strong odors. Although neither product will allow you to completely cease your dry cleaning visits, they do enable you to get longer wear out of your clothes.
6. STOP EATING OUT–UNLESS YOU CAN EXPENSE IT. Bring your snacks and lunch from home each day–it’s the cheaper, healthier choice. For big price breaks, shop at wholesale grocery outlets and share memberships with friends. “Cut back on buying cigarettes, snacks, and sodas at the office. Go to the store and buy them in bulk. You will save at least $2 per day, and with 260 working days in the year, that’s a savings of $520. With that money, you can put away about $43 per month in mutual funds and start earning a 12% interest rate,” says Matthews.
7. MINIMIZE YOUR PRESCRIPTION COSTS. If you’re a member of an employer-sponsored health plan, you may only have a co-pay of $5 to $10 for your prescriptions. But if you are responsible for covering the costs of your own medications, there are several ways you can reduce these costs. Buying prescription drugs online can save you 20% to 30%. AARP offers discounts on mail orders for people over 50. “Using mail order and generic prescription medications will save you a fortune. Most doctors have no idea what medicines cost. It’s up to you to quiz your doctor when he or she writes a prescription and ask if there is a generic substitute that will work. Also, you can order your medicines online from Canada and save a minimum of 25%,” says Howard.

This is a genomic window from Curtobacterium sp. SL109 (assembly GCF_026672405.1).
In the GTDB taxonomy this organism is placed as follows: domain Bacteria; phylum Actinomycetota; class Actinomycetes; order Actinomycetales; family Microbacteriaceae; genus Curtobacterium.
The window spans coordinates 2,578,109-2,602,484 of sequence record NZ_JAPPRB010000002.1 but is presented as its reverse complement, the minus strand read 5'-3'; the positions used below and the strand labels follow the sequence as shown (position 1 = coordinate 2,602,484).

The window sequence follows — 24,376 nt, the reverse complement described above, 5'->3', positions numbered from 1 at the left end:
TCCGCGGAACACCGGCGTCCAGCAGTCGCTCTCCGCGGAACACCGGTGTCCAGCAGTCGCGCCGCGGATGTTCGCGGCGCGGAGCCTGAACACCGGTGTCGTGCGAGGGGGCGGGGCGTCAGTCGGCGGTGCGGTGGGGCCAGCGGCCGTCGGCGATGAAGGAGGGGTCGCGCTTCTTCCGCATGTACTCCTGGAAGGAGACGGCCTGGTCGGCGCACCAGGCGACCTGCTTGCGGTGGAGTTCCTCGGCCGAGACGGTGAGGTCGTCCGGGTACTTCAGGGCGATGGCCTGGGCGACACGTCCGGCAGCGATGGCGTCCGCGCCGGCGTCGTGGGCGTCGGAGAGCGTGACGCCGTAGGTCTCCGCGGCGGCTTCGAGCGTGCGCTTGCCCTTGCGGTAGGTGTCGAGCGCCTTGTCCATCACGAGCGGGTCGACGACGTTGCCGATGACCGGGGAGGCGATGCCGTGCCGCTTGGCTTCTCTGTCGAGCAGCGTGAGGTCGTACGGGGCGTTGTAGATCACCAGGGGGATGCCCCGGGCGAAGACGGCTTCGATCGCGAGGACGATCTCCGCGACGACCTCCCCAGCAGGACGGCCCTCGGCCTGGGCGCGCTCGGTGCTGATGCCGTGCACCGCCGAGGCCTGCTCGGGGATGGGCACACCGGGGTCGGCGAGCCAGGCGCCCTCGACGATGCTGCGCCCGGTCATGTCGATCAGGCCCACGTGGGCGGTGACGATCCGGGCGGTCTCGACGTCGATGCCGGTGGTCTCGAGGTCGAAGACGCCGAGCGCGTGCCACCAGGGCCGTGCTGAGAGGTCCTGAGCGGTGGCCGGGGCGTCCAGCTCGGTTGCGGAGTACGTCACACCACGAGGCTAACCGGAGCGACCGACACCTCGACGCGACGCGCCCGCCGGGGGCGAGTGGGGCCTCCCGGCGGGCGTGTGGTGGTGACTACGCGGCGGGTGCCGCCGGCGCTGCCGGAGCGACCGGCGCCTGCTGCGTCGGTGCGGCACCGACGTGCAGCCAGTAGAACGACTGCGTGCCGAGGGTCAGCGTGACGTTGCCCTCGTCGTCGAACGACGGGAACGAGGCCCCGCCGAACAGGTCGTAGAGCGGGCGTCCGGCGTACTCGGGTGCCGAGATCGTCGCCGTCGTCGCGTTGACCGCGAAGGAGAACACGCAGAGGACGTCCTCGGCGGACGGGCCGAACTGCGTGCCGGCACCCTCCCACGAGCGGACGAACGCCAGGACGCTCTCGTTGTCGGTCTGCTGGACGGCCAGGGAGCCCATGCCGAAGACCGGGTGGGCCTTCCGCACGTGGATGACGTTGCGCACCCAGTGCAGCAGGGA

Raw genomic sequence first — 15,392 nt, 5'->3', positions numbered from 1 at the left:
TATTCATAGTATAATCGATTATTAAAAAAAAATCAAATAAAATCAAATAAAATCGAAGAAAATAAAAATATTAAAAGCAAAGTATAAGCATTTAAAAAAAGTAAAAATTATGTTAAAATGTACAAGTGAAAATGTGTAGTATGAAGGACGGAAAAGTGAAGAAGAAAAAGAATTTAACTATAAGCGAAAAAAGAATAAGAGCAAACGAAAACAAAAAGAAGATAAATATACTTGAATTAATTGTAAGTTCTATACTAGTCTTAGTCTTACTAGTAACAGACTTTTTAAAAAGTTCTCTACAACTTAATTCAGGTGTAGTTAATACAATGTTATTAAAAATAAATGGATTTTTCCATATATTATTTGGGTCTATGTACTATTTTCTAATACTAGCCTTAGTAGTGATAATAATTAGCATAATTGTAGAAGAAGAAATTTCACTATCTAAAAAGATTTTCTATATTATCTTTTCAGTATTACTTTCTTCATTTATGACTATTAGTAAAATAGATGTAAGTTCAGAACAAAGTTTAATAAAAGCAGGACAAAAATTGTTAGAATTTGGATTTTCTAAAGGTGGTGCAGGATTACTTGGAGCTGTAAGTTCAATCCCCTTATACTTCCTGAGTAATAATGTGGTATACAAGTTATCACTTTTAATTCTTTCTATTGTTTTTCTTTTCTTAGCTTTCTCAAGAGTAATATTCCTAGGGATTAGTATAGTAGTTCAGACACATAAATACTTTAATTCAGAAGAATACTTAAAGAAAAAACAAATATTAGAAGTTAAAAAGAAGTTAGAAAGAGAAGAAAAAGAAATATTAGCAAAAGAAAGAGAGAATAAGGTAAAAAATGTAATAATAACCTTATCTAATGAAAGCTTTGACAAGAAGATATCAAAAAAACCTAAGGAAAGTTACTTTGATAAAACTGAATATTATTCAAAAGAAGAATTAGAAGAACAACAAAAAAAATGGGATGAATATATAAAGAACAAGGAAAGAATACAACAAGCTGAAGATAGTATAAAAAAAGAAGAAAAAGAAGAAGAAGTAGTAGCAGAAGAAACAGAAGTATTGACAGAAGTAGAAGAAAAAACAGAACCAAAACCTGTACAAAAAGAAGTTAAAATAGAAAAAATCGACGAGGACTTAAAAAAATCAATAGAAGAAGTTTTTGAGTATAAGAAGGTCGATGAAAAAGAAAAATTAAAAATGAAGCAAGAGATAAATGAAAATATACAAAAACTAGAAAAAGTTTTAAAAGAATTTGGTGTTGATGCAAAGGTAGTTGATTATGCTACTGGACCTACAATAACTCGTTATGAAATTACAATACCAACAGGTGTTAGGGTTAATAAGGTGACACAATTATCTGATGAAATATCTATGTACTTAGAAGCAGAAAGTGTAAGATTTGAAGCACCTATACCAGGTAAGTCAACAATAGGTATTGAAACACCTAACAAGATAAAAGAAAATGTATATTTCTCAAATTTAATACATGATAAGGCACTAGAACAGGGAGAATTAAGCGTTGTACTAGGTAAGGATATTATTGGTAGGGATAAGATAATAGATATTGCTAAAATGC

8. REDUCE YOUR ENTERTAINMENT EXPENSES. Fletcher and her granddaughter, Zaikeyah, are music lovers, so she buys about five classical and five R&B CDs per week at $14.99 each. Instead, you should try trading CDs with your friends or go online at www.kazaa.com and www.audiogalaxy.com. “As African Americans, we spend disproportionately more on CDs and records than other ethnic groups,” says Bill Reynolds, principal in the Institutional Investor Group at The Vanguard Group, an international investment firm based in Malvern, PA. He suggests you check with places that sell used CDs. Borrow CDs, books, videos, magazines, and newspapers from public libraries or access them online. You can also eliminate cable television, particularly if you’re no
t watching it. In addition, tap newspapers and magazines for a list of free cultural and civic-sponsored events, and spend your vacations visiting museums, national parks, government facilities, waterfronts, and other free venues. Cut your entertainment spending by at least $20 a week and you could multiply that $1,040 annual savings into a hefty $26,000 over the next 25 years.
9. DRIVE DOWN THE COSTS ASSOCIATED WITH YOUR CAR. First, you should always keep your car in top condition by getting it checked out by a reputable mechanic at any sign of trouble. A delayed response could cost you. Also, carpool, ride your bike, walk, or take the train or bus whenever possible. “Carpooling is a great idea,” says Matthews. “This can save on gas and car maintenance. The average person spends